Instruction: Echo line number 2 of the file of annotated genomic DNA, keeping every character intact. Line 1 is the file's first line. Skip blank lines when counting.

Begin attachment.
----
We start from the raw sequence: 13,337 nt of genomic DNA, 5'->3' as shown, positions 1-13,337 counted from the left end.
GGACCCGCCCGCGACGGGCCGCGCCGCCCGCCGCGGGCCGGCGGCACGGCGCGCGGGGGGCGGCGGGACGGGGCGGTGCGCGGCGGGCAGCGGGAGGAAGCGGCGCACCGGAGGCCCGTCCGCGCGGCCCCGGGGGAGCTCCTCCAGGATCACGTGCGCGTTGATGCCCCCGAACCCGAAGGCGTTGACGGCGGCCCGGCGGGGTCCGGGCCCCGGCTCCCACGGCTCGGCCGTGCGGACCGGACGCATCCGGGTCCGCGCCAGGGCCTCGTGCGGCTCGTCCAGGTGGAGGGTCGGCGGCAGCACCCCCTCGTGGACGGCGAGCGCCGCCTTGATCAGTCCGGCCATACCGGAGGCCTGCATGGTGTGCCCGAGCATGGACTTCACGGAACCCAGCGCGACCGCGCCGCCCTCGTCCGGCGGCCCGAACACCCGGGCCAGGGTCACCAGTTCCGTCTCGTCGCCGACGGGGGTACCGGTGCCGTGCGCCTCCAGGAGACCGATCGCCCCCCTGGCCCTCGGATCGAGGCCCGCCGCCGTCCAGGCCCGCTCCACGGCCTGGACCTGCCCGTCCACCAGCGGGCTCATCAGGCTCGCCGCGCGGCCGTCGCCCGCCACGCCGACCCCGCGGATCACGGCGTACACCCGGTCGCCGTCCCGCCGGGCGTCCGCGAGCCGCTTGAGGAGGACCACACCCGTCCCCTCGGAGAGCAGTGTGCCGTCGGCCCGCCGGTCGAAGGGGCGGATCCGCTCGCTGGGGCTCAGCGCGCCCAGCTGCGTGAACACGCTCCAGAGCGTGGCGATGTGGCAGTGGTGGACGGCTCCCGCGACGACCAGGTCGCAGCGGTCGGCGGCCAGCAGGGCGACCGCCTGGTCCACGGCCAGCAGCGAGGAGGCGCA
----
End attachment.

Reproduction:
GGACCCGCCCGCGACGGGCCGCGCCGCCCGCCGCGGGCCGGCGGCACGGCGCGCGGGGGGCGGCGGGACGGGGCGGTGCGCGGCGGGCAGCGGGAGGAAGCGGCGCACCGGAGGCCCGTCCGCGCGGCCCCGGGGGAGCTCCTCCAGGATCACGTGCGCGTTGATGCCCCCGAACCCGAAGGCGTTGACGGCGGCCCGGCGGGGTCCGGGCCCCGGCTCCCACGGCTCGGCCGTGCGGACCGGACGCATCCGGGTCCGCGCCAGGGCCTCGTGCGGCTCGTCCAGGTGGAGGGTCGGCGGCAGCACCCCCTCGTGGACGGCGAGCGCCGCCTTGATCAGTCCGGCCATACCGGAGGCCTGCATGGTGTGCCCGAGCATGGACTTCACGGAACCCAGCGCGACCGCGCCGCCCTCGTCCGGCGGCCCGAACACCCGGGCCAGGGTCACCAGTTCCGTCTCGTCGCCGACGGGGGTACCGGTGCCGTGCGCCTCCAGGAGACCGATCGCCCCCCTGGCCCTCGGATCGAGGCCCGCCGCCGTCCAGGCCCGCTCCACGGCCTGGACCTGCCCGTCCACCAGCGGGCTCATCAGGCTCGCCGCGCGGCCGTCGCCCGCCACGCCGACCCCGCGGATCACGGCGTACACCCGGTCGCCGTCCCGCCGGGCGTCCGCGAGCCGCTTGAGGAGGACCACACCCGTCCCCTCGGAGAGCAGTGTGCCGTCGGCCCGCCGGTCGAAGGGGCGGATCCGCTCGCTGGGGCTCAGCGCGCCCAGCTGCGTGAACACGCTCCAGAGCGTGGCGATGTGGCAGTGGTGGACGGCTCCCGCGACGACCAGGTCGCAGCGGTCGGCGGCCAGCAGGGCGACCGCCTGGTCCACGGCCAGCAGCGAGGAGGCGCA